Oct 17, 2014 8:23 AM

14 dead in accident at South Korean concert

The Associated Press

SEOUL, South Korea (AP) Fourteen people watching an outdoor pop concert in South Korea fell 20 meters to their deaths Friday when a ventilation grate they were standing on collapsed, officials said.

Photos of the scene in Seongnam, just south of Seoul, showed a deep concrete shaft under the broken ventilation grate.

The 14 deaths were confirmed by hospital officials who spoke on condition of anonymity because of office rules.

Fire officials said two more people were unresponsive and feared dead and 11 others were seriously injured. The officials spoke on condition of anonymity, citing department rules.

The officials said the victims were standing on the grate while watching an outdoor performance by girls' band 4Minute, which is popular across Asia.

About 700 people had gathered to watch the concert, which was part of a local festival, the Yonhap news agency reported.

The YTN television network, citing unidentified witnesses, said many of the spectators were female students. The victims weren't immediately identified.

A video from the scene recorded by someone at the concert that later ran on YTN showed the band continuing to dance for a while in front of a crowd that appeared to be unaware of the accident.

Meanwhile, dozens of people were shown standing next to the ventilation grate, gazing into the dark gaping hole where people had been standing on the grate to watch the performance. YTN said the ventilation grate was about 3 to 4 meters wide. Photos apparently taken at the scene showed that the ventilation grate reached to the shoulders of many passers-by.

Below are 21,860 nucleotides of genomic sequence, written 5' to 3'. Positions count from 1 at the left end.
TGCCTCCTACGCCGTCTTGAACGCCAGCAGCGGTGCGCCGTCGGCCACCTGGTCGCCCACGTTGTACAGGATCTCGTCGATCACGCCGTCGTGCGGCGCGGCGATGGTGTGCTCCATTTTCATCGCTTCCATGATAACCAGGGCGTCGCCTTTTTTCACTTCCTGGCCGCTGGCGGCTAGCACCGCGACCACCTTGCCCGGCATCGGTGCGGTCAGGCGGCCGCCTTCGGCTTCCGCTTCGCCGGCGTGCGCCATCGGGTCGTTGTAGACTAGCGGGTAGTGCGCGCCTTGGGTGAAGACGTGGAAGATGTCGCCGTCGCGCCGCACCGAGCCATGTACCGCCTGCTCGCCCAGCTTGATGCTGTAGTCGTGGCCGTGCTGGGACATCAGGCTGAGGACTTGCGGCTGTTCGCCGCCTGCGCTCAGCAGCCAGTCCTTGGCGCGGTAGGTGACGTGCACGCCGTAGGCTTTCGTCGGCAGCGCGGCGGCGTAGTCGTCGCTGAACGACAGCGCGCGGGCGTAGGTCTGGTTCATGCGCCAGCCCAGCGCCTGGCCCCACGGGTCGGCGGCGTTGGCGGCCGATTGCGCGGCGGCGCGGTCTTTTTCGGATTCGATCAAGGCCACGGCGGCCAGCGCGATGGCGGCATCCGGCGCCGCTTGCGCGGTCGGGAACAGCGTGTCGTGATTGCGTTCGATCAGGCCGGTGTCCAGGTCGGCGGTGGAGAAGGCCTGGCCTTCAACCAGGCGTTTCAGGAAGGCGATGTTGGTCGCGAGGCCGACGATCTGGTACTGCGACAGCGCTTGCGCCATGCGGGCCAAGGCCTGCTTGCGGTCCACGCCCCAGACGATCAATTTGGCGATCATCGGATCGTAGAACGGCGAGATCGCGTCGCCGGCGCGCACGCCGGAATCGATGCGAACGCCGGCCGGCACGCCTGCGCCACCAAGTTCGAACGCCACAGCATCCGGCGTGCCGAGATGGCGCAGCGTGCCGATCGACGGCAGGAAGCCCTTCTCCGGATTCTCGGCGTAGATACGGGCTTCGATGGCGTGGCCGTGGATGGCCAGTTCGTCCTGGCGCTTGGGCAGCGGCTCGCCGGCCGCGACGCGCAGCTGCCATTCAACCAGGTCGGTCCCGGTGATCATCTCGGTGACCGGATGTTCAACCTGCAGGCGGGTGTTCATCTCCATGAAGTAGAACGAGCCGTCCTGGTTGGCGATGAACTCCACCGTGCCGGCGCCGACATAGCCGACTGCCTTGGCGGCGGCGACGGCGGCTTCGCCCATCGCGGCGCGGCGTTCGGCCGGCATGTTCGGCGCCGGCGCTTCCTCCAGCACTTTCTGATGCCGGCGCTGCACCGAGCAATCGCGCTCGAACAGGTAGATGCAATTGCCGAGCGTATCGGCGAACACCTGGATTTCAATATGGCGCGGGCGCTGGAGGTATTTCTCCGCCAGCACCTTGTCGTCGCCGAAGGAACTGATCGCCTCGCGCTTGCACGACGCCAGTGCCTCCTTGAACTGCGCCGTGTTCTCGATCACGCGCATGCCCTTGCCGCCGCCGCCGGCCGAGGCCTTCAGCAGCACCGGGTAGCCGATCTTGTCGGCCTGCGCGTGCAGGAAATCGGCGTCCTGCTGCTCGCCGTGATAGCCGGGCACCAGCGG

The cause of the accident wasn't immediately known.

The accident came as South Korea still struggles with the aftermath of a ferry disaster in April that left more than 300 people dead or missing.

For a time, the sinking jolted South Korea into thinking about safety issues that had been almost universally overlooked as the country rose from poverty and war to an Asian power.

The tragedy exposed regulatory failures that appear to have allowed the ferry Sewol to set off with far more cargo than it could safely carry. Family members say miscommunications and delays during rescue efforts doomed their loved ones.

Analysts say many safety problems in the country stem from little regulation, light punishment for violators and wide ignorance about safety in general and a tendency to value economic advancement over all else.


AP writer Youkyung Lee contributed to this story from Seoul.


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